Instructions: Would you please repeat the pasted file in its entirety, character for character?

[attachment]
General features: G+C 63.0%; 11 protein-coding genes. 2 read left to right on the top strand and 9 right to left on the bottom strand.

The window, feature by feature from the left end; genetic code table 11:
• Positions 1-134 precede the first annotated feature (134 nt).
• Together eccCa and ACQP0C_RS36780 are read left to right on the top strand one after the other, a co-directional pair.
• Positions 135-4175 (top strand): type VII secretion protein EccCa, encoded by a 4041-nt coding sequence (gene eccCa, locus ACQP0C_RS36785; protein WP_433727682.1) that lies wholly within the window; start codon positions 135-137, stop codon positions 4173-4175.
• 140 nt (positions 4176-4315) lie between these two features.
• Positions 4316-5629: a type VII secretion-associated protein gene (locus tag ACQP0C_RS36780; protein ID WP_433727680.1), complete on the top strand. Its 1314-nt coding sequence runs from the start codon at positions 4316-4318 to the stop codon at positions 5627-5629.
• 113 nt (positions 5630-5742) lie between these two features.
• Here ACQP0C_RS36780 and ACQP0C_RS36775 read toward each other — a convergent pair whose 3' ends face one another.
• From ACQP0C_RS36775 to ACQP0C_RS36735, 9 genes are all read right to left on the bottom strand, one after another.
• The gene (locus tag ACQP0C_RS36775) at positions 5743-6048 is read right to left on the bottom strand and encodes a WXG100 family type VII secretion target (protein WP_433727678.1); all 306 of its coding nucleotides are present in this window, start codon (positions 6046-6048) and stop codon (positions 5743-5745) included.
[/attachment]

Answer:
General features: G+C 63.0%; 11 protein-coding genes. 2 read left to right on the top strand and 9 right to left on the bottom strand.

The window, feature by feature from the left end; genetic code table 11:
• Positions 1-134 precede the first annotated feature (134 nt).
• Together eccCa and ACQP0C_RS36780 are read left to right on the top strand one after the other, a co-directional pair.
• Positions 135-4175 (top strand): type VII secretion protein EccCa, encoded by a 4041-nt coding sequence (gene eccCa, locus ACQP0C_RS36785; protein WP_433727682.1) that lies wholly within the window; start codon positions 135-137, stop codon positions 4173-4175.
• 140 nt (positions 4176-4315) lie between these two features.
• Positions 4316-5629: a type VII secretion-associated protein gene (locus tag ACQP0C_RS36780; protein ID WP_433727680.1), complete on the top strand. Its 1314-nt coding sequence runs from the start codon at positions 4316-4318 to the stop codon at positions 5627-5629.
• 113 nt (positions 5630-5742) lie between these two features.
• Here ACQP0C_RS36780 and ACQP0C_RS36775 read toward each other — a convergent pair whose 3' ends face one another.
• From ACQP0C_RS36775 to ACQP0C_RS36735, 9 genes are all read right to left on the bottom strand, one after another.
• The gene (locus tag ACQP0C_RS36775) at positions 5743-6048 is read right to left on the bottom strand and encodes a WXG100 family type VII secretion target (protein WP_433727678.1); all 306 of its coding nucleotides are present in this window, start codon (positions 6046-6048) and stop codon (positions 5743-5745) included.